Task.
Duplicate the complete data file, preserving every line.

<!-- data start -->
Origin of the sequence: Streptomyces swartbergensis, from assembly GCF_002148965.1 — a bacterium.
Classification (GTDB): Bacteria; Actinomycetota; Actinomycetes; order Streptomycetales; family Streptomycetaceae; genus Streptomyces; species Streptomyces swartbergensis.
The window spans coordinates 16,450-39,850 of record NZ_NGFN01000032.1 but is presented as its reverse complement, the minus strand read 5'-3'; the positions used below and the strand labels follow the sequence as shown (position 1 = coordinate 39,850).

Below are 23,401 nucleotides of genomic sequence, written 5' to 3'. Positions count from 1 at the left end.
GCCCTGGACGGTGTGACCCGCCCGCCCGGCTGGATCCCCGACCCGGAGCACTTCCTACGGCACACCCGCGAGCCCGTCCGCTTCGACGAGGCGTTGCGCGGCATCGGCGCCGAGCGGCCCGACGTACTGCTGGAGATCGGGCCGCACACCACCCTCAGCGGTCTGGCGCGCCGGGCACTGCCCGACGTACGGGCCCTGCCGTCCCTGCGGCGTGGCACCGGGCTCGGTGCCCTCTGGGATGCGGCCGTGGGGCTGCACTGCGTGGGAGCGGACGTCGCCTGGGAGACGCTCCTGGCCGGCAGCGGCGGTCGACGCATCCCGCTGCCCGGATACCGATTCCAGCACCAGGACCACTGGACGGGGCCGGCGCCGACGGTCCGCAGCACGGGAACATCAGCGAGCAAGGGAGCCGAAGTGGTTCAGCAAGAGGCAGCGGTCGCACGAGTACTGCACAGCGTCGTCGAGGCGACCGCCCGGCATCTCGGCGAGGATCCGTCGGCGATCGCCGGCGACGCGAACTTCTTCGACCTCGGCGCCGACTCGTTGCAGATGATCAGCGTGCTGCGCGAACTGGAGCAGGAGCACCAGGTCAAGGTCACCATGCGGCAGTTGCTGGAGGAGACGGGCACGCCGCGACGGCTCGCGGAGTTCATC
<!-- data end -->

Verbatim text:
Origin of the sequence: Streptomyces swartbergensis, from assembly GCF_002148965.1 — a bacterium.
Classification (GTDB): Bacteria; Actinomycetota; Actinomycetes; order Streptomycetales; family Streptomycetaceae; genus Streptomyces; species Streptomyces swartbergensis.
The window spans coordinates 16,450-39,850 of record NZ_NGFN01000032.1 but is presented as its reverse complement, the minus strand read 5'-3'; the positions used below and the strand labels follow the sequence as shown (position 1 = coordinate 39,850).

Below are 23,401 nucleotides of genomic sequence, written 5' to 3'. Positions count from 1 at the left end.
GCCCTGGACGGTGTGACCCGCCCGCCCGGCTGGATCCCCGACCCGGAGCACTTCCTACGGCACACCCGCGAGCCCGTCCGCTTCGACGAGGCGTTGCGCGGCATCGGCGCCGAGCGGCCCGACGTACTGCTGGAGATCGGGCCGCACACCACCCTCAGCGGTCTGGCGCGCCGGGCACTGCCCGACGTACGGGCCCTGCCGTCCCTGCGGCGTGGCACCGGGCTCGGTGCCCTCTGGGATGCGGCCGTGGGGCTGCACTGCGTGGGAGCGGACGTCGCCTGGGAGACGCTCCTGGCCGGCAGCGGCGGTCGACGCATCCCGCTGCCCGGATACCGATTCCAGCACCAGGACCACTGGACGGGGCCGGCGCCGACGGTCCGCAGCACGGGAACATCAGCGAGCAAGGGAGCCGAAGTGGTTCAGCAAGAGGCAGCGGTCGCACGAGTACTGCACAGCGTCGTCGAGGCGACCGCCCGGCATCTCGGCGAGGATCCGTCGGCGATCGCCGGCGACGCGAACTTCTTCGACCTCGGCGCCGACTCGTTGCAGATGATCAGCGTGCTGCGCGAACTGGAGCAGGAGCACCAGGTCAAGGTCACCATGCGGCAGTTGCTGGAGGAGACGGGCACGCCGCGACGGCTCGCGGAGTTCATC